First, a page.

Pollution has become a big problem in today’s economy. Microplastics are a type of pollution that is really small and barely visible yet they are found in our bodies, causing a lot of damage. Microplastics can contain toxic chemicals, viruses, and bacteria.
These plastic bits are an issue for humans and wildlife. These plastics are incredibly hard to see, even smaller than a sesame seed, and no more than five millimeters wide. The bits can be found in water, air, and foods leading to their accumulation in human bodies as resources are utilized. The materials within these bits can contain toxic chemicals. Additionally, both bacteria and viruses can attach themselves to the microplastic. Wildlife can also ingest plastic bits through drinking water from rivers or the ocean.
A source of this problem is to lack of recycling and microbeads that are not fully deconstructed by water filters. Microplastics are tiny pieces of manufactured polyethylene, which are then added to exfoliants and beauty products like cleansers, and toothpaste. As a result, it is not clear where these tiny particles flourish and if it is at the beginning of the stage of water filtration. Bodies of water are now contaminated with these plastic bits and due to the small size of these materials, it is easy for them to pass right through water filtration systems. After not being removed, microplastics end up in the ocean and Great Lakes which poses a threat to aquatic life.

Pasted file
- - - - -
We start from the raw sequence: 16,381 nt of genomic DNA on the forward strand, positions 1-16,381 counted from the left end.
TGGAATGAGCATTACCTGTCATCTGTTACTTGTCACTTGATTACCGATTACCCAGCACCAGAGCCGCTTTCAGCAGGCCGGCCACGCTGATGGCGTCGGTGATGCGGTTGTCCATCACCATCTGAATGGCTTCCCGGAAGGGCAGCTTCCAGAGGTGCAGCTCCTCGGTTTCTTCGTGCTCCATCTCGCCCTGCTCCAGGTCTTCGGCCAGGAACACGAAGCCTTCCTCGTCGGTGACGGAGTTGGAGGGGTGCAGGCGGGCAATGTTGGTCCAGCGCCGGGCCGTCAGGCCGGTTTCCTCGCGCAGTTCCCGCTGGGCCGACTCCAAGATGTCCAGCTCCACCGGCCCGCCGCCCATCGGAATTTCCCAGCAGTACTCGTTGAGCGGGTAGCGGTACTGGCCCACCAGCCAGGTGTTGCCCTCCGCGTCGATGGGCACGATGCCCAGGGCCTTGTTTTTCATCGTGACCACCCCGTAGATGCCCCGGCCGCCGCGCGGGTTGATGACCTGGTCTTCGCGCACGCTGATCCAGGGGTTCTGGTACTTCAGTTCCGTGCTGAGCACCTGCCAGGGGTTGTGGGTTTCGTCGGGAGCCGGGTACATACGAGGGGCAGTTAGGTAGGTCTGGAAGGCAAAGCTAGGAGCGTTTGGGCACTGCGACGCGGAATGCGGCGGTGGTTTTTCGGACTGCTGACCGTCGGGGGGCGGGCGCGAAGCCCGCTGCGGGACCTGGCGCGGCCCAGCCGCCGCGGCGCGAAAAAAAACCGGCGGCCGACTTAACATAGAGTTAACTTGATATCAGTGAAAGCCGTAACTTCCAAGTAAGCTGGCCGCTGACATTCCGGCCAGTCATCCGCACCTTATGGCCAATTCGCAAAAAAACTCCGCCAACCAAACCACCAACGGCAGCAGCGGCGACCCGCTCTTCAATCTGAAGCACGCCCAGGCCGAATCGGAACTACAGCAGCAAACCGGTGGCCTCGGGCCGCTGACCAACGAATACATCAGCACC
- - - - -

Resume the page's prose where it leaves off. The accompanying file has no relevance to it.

Scientists have attempted to resolve this problem. So far, they have come up with one solution: using ultrasound waves. The waves can get rid of these tiny bits of plastic located in the water. Scientists have experimented with this technique and have been able to use UV to remove some plastic. Ultrasound waves separate the microbes and other cells in the fluid so it is easier to get rid of the plastic. The main challenge is the size of the microplastic, which is crucial to removing the plastic bits. Smaller bits are harder to get rid of because the ultrasound waves bring them to the center of the flowing water.
This issue can seem small, but if you think about it, it is much bigger than we can imagine. Most microplastics are not removed from water filters or cleared out well and eventually make their way to the ocean and Great Lakes. Ongoing research continues to develop new ways to tackle this issue and resolve the complications as soon as possible.
[Source: Science News Explore]